Amanda Petrusich’s research for Do Not Sell at Any Price: The Wild, Obsessive Hunt for the World’s Rarest 78 rpm Records sent her to junkyards and basements across the country, as well as to scuba class—in the hopes that by learning to dive she could retrieve a lost trove of Paramount Records gems from the bottom of the Milwaukee River. Part history and part character study, the book explores the haunting power of country blues captured on 10-inch shellac discs at the start of the 20th century—and offers a thoughtful meditation on why some collectors spend their whole lives in pursuit of such elusive objects. It is also something of a conversion story: In the video above, Petrusich, a music critic and part-time Gallatin faculty member, discusses how she too came to love 78s.
(Read additional excerpts from her interview below.)
On the highs and lows of collecting:
The idea of dedicating your life to the pursuit of an object that you may never find, but if you did find might contain something revelatory or transforming—there is something sort of lonesome about that. Or sort of sad. But the flip side is that there’s this spectacular and vibrant and quirky and funny and strange and competitive and insular community of people doing the very same same thing.
As contentious as relationships between collectors can be, I think when collectors find someone who feels as strongly about this music or about this format as they do, it’s a real moment of solidarity and friendship and community. You sort of find your people, in a way. I thought there was something really beautiful about that, especially as I began to think more and more that I was finding my people among the collectors.
On why there are so few female 78 collectors:
I still wonder why! Trying to get to the bottom of that question involved so much conjecture and so many generalizations about gender that at certain point I kind of threw my hands up. But in part, 78 collectors are an established community of men, and they’re not super welcoming to outsiders—so it’s just a hard thing to break in to if you haven’t been doing it for a really long time. I also think the connection we make with music as fans—in terms of how emotional it can be—is in some ways an easier feeling for women to manage. Women are socialized in a way that we’re allowed to feel our feelings, and express them and manage them. That’s maybe less possible for men, so they circumvent it by doing this other thing by—by managing the feeling through the collection and serialization of objects.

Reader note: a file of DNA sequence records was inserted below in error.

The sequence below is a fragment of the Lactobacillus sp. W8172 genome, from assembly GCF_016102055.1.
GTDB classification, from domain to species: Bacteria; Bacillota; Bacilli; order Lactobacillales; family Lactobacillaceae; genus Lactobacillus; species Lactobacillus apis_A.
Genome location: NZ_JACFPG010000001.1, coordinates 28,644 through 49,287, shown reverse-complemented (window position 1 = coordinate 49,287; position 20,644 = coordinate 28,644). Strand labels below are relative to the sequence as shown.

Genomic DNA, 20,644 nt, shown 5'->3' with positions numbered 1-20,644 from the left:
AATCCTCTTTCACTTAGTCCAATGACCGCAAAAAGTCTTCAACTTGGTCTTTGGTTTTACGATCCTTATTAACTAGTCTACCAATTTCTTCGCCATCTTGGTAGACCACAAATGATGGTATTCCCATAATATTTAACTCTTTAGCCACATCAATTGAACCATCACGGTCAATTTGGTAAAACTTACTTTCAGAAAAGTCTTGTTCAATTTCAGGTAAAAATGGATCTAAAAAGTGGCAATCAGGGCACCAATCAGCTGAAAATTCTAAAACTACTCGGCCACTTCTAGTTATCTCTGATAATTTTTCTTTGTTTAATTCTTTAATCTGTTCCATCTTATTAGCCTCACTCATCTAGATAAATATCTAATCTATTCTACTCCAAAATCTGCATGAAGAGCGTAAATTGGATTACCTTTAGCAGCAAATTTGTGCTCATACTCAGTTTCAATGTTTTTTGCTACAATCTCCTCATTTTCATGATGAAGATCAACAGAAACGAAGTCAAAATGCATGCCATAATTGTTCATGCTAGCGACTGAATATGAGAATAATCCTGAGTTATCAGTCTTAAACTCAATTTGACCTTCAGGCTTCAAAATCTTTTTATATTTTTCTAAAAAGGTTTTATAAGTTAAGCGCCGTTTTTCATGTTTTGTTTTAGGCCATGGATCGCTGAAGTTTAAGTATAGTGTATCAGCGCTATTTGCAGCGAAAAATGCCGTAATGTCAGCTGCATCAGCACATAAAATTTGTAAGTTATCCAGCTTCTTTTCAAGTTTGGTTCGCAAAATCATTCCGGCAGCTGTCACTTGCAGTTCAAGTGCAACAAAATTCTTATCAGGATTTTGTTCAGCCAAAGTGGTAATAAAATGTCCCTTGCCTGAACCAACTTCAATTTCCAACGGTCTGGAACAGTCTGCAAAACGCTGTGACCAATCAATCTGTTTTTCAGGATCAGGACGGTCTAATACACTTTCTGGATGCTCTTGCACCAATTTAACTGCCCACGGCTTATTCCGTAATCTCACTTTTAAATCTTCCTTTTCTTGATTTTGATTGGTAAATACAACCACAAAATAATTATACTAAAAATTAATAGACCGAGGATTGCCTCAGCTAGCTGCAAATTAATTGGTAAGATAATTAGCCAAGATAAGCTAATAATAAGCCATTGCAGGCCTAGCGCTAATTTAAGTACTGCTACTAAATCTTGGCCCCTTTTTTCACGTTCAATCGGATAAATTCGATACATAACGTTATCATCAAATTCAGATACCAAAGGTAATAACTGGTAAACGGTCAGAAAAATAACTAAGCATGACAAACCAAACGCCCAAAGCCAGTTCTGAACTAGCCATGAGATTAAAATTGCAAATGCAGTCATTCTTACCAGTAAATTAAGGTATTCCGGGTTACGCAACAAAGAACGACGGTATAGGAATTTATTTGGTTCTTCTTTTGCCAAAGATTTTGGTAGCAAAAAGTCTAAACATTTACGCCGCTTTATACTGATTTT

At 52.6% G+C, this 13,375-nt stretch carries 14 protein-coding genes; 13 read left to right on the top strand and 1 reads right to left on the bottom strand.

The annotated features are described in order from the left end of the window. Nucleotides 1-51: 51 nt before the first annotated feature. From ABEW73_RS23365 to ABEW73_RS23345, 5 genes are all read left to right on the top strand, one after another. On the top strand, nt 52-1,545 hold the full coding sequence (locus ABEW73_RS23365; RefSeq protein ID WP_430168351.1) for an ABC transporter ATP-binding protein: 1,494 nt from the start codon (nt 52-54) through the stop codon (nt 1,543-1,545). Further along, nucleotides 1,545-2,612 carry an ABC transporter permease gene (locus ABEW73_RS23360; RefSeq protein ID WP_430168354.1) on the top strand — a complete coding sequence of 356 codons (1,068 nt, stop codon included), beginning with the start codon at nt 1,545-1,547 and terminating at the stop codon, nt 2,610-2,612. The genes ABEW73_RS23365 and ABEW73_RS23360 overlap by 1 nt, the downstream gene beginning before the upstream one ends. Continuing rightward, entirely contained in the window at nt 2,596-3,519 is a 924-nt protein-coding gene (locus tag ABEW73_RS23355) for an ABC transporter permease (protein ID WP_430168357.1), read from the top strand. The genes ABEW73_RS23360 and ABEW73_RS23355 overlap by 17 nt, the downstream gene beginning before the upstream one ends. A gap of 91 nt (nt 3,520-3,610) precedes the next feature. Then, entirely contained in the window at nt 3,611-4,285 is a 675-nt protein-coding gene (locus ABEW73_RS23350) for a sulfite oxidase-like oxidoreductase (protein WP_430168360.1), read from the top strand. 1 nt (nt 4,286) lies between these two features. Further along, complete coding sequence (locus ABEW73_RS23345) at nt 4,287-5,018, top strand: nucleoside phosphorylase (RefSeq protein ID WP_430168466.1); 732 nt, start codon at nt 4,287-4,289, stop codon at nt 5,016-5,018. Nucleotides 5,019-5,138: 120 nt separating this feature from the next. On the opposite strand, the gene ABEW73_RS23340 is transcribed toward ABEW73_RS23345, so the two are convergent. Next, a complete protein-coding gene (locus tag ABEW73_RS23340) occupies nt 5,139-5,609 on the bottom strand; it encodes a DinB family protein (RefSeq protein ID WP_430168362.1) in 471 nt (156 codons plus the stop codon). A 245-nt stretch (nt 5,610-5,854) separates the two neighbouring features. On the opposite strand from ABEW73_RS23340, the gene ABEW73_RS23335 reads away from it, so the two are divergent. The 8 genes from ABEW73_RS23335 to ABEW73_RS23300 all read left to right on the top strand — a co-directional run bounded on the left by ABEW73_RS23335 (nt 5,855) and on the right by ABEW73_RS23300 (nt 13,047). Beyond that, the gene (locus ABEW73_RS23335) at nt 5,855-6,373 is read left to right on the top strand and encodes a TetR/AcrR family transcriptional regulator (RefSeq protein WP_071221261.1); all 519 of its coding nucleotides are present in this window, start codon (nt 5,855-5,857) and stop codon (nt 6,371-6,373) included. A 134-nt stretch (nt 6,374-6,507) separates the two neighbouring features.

And then there’s the history of the practice: 78 collecting really got going in the late ’40s, ’50s, and ’60s, right as the format was beginning to become extinct. A lot of the first collectors of 78s would go door-to-door—they would get jobs as exterminators, census workers or anything that would allow them access to people’s homes, and they would request routes in marginalized African-American communities in the South so they could talk to the people who would have bought and saved some the records that they were interested in. It would’ve been a lot harder for a woman to do that in 1955. Women were not encouraged to take those kinds of jobs.
On the challenges of writing about music:
Music criticism is such a funny and complicated thing to teach. I’m always trying to encourage my students is to really trust their ears and trust the things that they feel or think when they listen to music. I think it’s easy, especially now, to get bogged down in the context of an artist. Songs and artists accrue cultural currency; it means a a certain thing to like a certain artist. That can distract from the song itself and how it might work on you. And it’s also a little intimidating to trust your own opinion on something, if you hear it and you think it’s no good or false in some way. There’s no right or wrong way to experience a song, and so you have to be really honest as a listener and a writer. It’s really hard.
I know people get frustrated with music critics, and there are a lot of potshots taken at the practice. But music is such an integral part of the way people live, now and in the past—and, I’m sure, in the future. I think being able to have a critical dialogue about it is so essential. Having the skill to initiate those conversations is essential and worth learning.